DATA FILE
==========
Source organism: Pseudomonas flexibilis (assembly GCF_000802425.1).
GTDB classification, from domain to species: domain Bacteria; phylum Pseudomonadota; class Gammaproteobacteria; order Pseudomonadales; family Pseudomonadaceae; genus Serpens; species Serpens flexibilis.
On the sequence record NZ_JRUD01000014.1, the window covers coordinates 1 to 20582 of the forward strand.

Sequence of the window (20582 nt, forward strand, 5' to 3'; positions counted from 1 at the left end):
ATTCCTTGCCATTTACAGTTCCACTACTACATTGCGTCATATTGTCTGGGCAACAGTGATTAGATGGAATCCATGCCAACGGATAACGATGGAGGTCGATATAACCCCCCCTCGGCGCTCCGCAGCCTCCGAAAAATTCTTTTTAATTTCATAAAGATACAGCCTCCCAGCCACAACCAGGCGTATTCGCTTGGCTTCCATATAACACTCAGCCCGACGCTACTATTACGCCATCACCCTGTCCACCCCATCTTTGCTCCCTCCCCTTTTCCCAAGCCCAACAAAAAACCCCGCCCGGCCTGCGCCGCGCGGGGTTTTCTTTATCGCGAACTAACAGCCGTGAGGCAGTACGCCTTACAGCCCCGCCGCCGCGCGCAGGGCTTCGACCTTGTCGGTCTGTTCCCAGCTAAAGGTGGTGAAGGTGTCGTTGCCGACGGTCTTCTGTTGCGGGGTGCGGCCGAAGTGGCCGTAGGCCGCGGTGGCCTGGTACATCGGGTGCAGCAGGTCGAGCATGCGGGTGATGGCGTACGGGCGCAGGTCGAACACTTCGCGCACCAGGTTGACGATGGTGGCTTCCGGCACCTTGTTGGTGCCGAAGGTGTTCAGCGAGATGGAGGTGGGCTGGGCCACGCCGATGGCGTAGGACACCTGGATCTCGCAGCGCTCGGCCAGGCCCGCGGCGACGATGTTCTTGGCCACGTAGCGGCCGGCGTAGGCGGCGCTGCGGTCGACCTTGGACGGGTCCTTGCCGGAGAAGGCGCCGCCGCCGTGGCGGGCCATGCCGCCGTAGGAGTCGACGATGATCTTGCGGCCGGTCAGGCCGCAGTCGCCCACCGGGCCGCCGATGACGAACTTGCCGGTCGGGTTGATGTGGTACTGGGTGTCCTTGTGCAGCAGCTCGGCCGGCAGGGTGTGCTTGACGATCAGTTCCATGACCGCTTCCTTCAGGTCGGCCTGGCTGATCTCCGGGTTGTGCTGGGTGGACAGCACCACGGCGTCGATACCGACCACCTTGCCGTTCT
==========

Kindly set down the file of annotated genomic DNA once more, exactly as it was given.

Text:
Source organism: Pseudomonas flexibilis (assembly GCF_000802425.1).
GTDB classification, from domain to species: domain Bacteria; phylum Pseudomonadota; class Gammaproteobacteria; order Pseudomonadales; family Pseudomonadaceae; genus Serpens; species Serpens flexibilis.
On the sequence record NZ_JRUD01000014.1, the window covers coordinates 1 to 20582 of the forward strand.

Sequence of the window (20582 nt, forward strand, 5' to 3'; positions counted from 1 at the left end):
ATTCCTTGCCATTTACAGTTCCACTACTACATTGCGTCATATTGTCTGGGCAACAGTGATTAGATGGAATCCATGCCAACGGATAACGATGGAGGTCGATATAACCCCCCCTCGGCGCTCCGCAGCCTCCGAAAAATTCTTTTTAATTTCATAAAGATACAGCCTCCCAGCCACAACCAGGCGTATTCGCTTGGCTTCCATATAACACTCAGCCCGACGCTACTATTACGCCATCACCCTGTCCACCCCATCTTTGCTCCCTCCCCTTTTCCCAAGCCCAACAAAAAACCCCGCCCGGCCTGCGCCGCGCGGGGTTTTCTTTATCGCGAACTAACAGCCGTGAGGCAGTACGCCTTACAGCCCCGCCGCCGCGCGCAGGGCTTCGACCTTGTCGGTCTGTTCCCAGCTAAAGGTGGTGAAGGTGTCGTTGCCGACGGTCTTCTGTTGCGGGGTGCGGCCGAAGTGGCCGTAGGCCGCGGTGGCCTGGTACATCGGGTGCAGCAGGTCGAGCATGCGGGTGATGGCGTACGGGCGCAGGTCGAACACTTCGCGCACCAGGTTGACGATGGTGGCTTCCGGCACCTTGTTGGTGCCGAAGGTGTTCAGCGAGATGGAGGTGGGCTGGGCCACGCCGATGGCGTAGGACACCTGGATCTCGCAGCGCTCGGCCAGGCCCGCGGCGACGATGTTCTTGGCCACGTAGCGGCCGGCGTAGGCGGCGCTGCGGTCGACCTTGGACGGGTCCTTGCCGGAGAAGGCGCCGCCGCCGTGGCGGGCCATGCCGCCGTAGGAGTCGACGATGATCTTGCGGCCGGTCAGGCCGCAGTCGCCCACCGGGCCGCCGATGACGAACTTGCCGGTCGGGTTGATGTGGTACTGGGTGTCCTTGTGCAGCAGCTCGGCCGGCAGGGTGTGCTTGACGATCAGTTCCATGACCGCTTCCTTCAGGTCGGCCTGGCTGATCTCCGGGTTGTGCTGGGTGGACAGCACCACGGCGTCGATACCGACCACCTTGCCGTTCT